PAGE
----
3. Be savvy with how you get buy-in from stakeholders.
Your marketing program is only as strong as the people behind it. It’s critical to have conversations with your Board or C-suite upfront to ensure they are on board and in support of your planned course of action. Approach the conversation with powerful data, as mentioned above, that defends your position and compels people to listen. It is important to articulate the risk-to-return ratio to prove that the risk is worth taking. This may sound obvious, but I have seen smart marketers overlook this step. Investing $100 in a new idea that is projected to make $101 is very different than risking $100 to make $1,000. If leadership isn’t comfortable with the risk -- or, even worse, doesn’t agree with it -- they’re more likely to 1) pressure you to perform faster and 2) abandon the risk prematurely, before it has the chance to pay off. Conversely, by earning trust and having the tough conversations early on, you’ll empower yourself to deliver on your promise.
4. Become an early mover.
Believe it or not, many years ago at Rise we had a conversation about whether or not we should form a social media practice. At that time, the monetization roadmap of social platforms was less clear. We invested in building a team anyway. The rest, as they say, is history. The point is: There’s an advantage for those who recognize market trends and make a bold move before others. With the right bets, that early move can be the difference between hockey stick organizational growth and stagnation.
More recently, we saw this opportunity when Amazon was in the very early stages of building an advertising capability. We had a strong sense based on consumer behavior trends that Amazon Advertising had the potential to be huge. We took a bet to launch a pilot program and ran campaigns for our first clients at steep discounts to prove out the channel. The impact of that risk on our organization’s growth has been enormous.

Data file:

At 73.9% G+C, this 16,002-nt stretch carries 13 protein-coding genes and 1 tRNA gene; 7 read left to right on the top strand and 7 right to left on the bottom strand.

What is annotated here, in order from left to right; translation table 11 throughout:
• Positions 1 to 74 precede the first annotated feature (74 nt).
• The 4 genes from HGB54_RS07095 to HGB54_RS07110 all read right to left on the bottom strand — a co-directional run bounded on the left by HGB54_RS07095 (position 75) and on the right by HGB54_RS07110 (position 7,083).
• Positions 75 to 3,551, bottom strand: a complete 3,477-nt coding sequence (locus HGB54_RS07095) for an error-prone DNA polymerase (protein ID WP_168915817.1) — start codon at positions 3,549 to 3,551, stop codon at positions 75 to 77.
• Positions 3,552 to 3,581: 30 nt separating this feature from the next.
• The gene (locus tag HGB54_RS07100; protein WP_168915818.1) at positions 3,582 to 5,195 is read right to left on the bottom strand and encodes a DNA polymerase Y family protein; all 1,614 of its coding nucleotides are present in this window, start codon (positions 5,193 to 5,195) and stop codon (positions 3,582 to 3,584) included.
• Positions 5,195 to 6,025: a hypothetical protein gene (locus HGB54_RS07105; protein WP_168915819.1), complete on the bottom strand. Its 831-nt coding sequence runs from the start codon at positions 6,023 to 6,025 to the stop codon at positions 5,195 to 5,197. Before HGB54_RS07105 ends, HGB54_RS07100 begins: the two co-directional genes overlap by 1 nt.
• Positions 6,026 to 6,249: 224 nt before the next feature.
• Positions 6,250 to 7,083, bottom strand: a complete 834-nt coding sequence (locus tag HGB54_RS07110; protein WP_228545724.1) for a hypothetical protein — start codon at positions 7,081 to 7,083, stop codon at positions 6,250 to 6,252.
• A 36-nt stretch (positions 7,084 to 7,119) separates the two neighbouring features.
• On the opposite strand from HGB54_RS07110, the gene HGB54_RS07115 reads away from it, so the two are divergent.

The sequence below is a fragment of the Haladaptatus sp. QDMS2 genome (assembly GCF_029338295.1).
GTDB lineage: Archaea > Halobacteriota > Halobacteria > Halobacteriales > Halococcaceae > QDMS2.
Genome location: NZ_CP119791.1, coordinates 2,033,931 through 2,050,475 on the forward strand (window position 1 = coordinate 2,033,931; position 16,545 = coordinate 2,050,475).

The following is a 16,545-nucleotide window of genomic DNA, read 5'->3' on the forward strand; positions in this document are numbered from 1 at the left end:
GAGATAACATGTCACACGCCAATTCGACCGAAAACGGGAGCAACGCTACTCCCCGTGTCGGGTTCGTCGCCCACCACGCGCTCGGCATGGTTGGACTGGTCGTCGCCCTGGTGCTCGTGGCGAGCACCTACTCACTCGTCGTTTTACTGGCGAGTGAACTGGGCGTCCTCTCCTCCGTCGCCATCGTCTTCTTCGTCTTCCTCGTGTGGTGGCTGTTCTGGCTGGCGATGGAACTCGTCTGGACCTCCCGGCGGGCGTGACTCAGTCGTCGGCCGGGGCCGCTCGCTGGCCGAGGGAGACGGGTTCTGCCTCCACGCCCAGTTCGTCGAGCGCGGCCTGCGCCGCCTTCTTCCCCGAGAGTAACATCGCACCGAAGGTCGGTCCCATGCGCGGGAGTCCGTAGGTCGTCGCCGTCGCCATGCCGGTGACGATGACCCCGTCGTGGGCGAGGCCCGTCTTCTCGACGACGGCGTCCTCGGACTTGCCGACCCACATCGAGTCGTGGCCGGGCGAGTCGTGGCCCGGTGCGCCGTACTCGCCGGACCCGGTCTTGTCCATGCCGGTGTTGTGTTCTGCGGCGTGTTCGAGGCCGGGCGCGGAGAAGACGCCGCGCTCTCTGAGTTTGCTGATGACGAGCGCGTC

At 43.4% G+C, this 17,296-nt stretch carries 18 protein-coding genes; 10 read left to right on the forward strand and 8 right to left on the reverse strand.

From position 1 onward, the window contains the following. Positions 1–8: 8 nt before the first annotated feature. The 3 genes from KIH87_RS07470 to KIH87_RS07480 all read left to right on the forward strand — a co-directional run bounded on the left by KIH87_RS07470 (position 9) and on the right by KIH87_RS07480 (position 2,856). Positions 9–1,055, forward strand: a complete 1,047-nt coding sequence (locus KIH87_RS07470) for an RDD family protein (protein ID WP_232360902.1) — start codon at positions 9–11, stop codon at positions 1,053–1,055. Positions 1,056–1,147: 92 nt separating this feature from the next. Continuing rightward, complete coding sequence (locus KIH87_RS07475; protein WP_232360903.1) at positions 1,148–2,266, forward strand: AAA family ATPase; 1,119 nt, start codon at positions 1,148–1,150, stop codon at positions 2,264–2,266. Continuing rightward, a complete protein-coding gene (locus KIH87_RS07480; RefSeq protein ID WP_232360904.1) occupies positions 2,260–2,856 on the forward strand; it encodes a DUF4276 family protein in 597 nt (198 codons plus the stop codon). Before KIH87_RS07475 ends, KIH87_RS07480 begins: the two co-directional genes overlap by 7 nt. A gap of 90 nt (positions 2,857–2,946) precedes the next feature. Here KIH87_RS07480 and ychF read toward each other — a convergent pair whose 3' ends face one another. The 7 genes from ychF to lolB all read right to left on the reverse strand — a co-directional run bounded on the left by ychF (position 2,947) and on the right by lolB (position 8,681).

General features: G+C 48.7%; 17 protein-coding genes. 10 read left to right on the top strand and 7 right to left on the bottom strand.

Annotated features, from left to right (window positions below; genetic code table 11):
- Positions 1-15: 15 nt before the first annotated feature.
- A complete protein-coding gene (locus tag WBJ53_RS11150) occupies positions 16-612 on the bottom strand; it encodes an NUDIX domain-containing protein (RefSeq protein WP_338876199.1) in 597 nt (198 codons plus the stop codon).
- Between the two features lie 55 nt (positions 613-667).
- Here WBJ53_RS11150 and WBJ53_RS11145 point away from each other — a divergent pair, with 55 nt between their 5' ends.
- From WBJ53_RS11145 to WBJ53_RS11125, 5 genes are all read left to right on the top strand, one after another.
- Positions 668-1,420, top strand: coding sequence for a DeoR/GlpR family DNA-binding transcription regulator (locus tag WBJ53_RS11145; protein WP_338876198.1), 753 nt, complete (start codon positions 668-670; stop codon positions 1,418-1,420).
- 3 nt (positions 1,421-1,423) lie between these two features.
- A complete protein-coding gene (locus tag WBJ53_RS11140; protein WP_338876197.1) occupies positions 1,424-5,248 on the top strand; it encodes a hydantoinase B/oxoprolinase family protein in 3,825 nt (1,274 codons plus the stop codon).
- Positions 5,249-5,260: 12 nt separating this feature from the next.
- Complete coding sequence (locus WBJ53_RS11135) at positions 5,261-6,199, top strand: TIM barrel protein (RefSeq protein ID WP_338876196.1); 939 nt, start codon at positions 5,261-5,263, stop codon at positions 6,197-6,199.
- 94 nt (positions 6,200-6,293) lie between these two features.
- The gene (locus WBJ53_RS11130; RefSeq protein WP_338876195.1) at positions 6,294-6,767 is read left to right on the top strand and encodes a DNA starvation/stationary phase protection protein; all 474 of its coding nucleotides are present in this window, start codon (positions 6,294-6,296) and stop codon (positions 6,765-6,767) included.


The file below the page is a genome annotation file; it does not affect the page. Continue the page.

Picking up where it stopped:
As I’ve said, not every early move you make will have a financial windfall. Listen to the market and keep a pulse on trends. Shifts in consumer behavior are some of the best harbingers of what’s to come for marketers. 2020 has made that abundantly clear. At Rise, there are a lot of nascent platforms and tech that have us excited: programmatic Out-of-Home ads, stories and full-screen video on almost all social channels, Twitter’s release of Fleets, and the growth of video-making social app Triller -- just to name a few.
While some may consider risk-taking to be irresponsible -- or in my experience, lack the stomach for it -- in reality it is a necessary component of innovation and upward mobility. Without it, businesses would never evolve; they would continue to accept the status quo and stay stagnant. Recognizing that risk is healthy and that being wrong sometimes is okay, marketers should continue to push the envelope -- and make calculated moves in order to stand out in a digital marketplace that’s becoming more and more crowded.
Let’s keep talking. I’d like to hear about your digital marketing efforts: What are you trying, and how is it panning out? How do you decide what to move forward with -- and what to put on the back burner? Message me so we can keep the conversation going.